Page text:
After leaving the PA Dutch Country Resort Campground outside Lebanon, PA we headed on down the road to the Jamestown/Williamsburg/Yorktown triangle in Virginia. We set up camp at First Landing State Park in Virginia Beach, VA. A beautiful state park with campsites just over the dunes to the Chesapeake Bay. (Those are the dunes behind the Live Oak trees surrounding our campsite)
Jamestown is a fascinating place. Founded in 1607 by 104 men and boys who travelled across the ocean to establish a commercial venture. It is known as the “First Successful English Settlement in America” but it nearly failed (probably because there were no women in the first voyage). We toured the archeological part of the site. I was particularly interested in seeing the recent digs that uncovered the graves of the settlers and found objects that described their life in the colony as described in an exhibit at the Smithsonian http://anthropology.si.edu/writteninbone/unearthing_evidence.html . We were very lucky to have Mary Anna as our guide. She is a young archaeologist who has made some major discoveries. She talked about the 3 graves in the area of the first church the settlers built.
One contained a small metal box that was eventually found to be Roman Catholic in origin. That is very interesting since the settlers were always assumed to be Church of England. The object was found in the grave of a very high-ranking member of the settlement. His death was traced (yes – really – how do they know?) to 1608 when the colony nearly starved to death. He is buried next to an Episcopal priest. Apparently when the colony faced starvation their true religion came out. By the way, they starved because they became aggressive to their Powhatan neighbors. After the Powhatan tribe were very hospitable and helped the original settlers with food, the settlers went with guns to demand more! 104 Englishmen surrounded by thousands of Natives – how stupid was that! I encourage you to visit the site. There are a lot more stories that have been uncovered, including Jamestown’s growth into a thriving commercial center.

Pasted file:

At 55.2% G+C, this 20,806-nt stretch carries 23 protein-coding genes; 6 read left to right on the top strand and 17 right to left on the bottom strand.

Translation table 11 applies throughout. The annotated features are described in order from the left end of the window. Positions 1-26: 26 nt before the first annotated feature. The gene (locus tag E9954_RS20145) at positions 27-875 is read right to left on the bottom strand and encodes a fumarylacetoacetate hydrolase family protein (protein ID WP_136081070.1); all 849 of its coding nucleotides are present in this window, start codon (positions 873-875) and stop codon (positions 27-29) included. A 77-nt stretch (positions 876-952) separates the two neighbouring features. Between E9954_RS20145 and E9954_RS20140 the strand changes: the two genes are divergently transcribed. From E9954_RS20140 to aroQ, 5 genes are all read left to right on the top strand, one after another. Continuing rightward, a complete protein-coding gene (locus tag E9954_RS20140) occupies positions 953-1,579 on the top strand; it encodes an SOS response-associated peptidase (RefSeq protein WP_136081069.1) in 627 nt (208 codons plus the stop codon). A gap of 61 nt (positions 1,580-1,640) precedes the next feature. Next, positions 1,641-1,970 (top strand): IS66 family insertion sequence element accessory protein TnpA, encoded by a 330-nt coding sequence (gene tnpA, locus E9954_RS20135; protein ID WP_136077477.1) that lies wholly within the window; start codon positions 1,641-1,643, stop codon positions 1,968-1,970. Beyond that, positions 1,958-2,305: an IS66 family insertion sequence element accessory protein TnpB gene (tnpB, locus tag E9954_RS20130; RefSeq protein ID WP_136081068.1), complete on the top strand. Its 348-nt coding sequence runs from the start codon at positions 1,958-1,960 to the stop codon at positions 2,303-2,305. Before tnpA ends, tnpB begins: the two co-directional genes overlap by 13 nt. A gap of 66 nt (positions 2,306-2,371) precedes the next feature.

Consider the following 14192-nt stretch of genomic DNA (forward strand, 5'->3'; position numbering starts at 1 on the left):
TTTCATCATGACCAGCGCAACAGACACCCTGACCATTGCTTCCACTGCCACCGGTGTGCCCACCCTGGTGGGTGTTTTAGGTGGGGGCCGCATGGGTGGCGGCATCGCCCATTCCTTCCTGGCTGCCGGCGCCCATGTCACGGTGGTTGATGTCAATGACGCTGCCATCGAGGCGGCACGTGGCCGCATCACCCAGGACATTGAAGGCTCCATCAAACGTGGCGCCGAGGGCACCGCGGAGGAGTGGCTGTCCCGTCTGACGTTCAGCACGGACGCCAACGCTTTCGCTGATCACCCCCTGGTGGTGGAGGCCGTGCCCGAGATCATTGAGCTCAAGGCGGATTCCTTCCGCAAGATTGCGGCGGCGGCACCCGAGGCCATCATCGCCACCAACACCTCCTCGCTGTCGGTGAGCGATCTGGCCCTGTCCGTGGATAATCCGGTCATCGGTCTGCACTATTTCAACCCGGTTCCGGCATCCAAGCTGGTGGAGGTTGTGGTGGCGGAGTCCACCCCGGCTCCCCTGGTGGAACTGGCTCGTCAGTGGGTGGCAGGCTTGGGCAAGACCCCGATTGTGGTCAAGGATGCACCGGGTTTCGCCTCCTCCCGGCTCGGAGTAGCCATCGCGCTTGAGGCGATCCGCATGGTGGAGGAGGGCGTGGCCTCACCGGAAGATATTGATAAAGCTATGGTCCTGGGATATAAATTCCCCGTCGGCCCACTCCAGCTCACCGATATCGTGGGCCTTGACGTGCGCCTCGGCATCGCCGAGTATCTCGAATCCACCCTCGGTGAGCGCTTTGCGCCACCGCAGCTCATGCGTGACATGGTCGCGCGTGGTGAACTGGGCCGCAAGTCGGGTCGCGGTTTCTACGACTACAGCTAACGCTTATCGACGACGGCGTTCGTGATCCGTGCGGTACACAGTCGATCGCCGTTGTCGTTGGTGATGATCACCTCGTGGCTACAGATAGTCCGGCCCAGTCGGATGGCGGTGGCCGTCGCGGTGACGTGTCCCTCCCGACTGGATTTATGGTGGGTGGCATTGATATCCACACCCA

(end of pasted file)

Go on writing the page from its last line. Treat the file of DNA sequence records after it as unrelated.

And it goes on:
We visited Williamsburg twice. Our friends Steve and Debbie Rowland, who live in Virginia Beach, gave us a walking tour the first day. In addition to the preserved Capital Building, Governors Palace and the armory, there are a lot of homes in Williamsburg still counted as private residences that were built in the 17th century.
The Duke of Gloucester Street also has numerous stores with period craftsmen and hand-made items for sale. We went back a second day to take a tour of the Capital building and the Governor’s Palace. Best of all we listened to George Washington’s farewell address upon his retirement from the Presidency of the United States. (really ,really good actor!).
Some very poignant words about the office of the President that should be required reading for politicians today. Walking on the street with the numerous people in period costume answering questions, it really felt like a walk back in time.
Finally, we visited Yorktown – the site of Cornwallis defeat and surrender to George Washington. I had never been there. Fascinating that such a small space holds such a big position in our country’s history. Washington, with the help of the French, was able to win his first major battle against the English. Trapped on a peninsula, surrounded by American and French troops Cornwallis was forced to surrender. In the negotiations, Cornwallis wanted an “honorable” surrender meaning freedom for his troops, and to carry their flag while they marched off the field. But, because the British had not given those terms when they defeated the Americans at the battle of Charleston, it was denied. (Picture courtesy of National Park Service files)
There are stories that the British troops got roaring drunk the night before surrender, some unable to march the next day as they had to walk between the French troops and the ragtag American army to give up their arms and troop colors and surrender to POW camps. Really a great story. If you go buy the CD and listen to the story as you drive the trail around the Park.
It was a great week – lots of walking, catching up with old friends, good food and great wine.
We have now moved down the coast, stopping in Fayetteville, NC to visit Margie and John Labadie. We went with them to Wilmington, North Carolina, watched the surfers and had a great lunch on the pier. Beautiful weather, great friends, great times. Now on to Florida, to learn more about this great country of ours.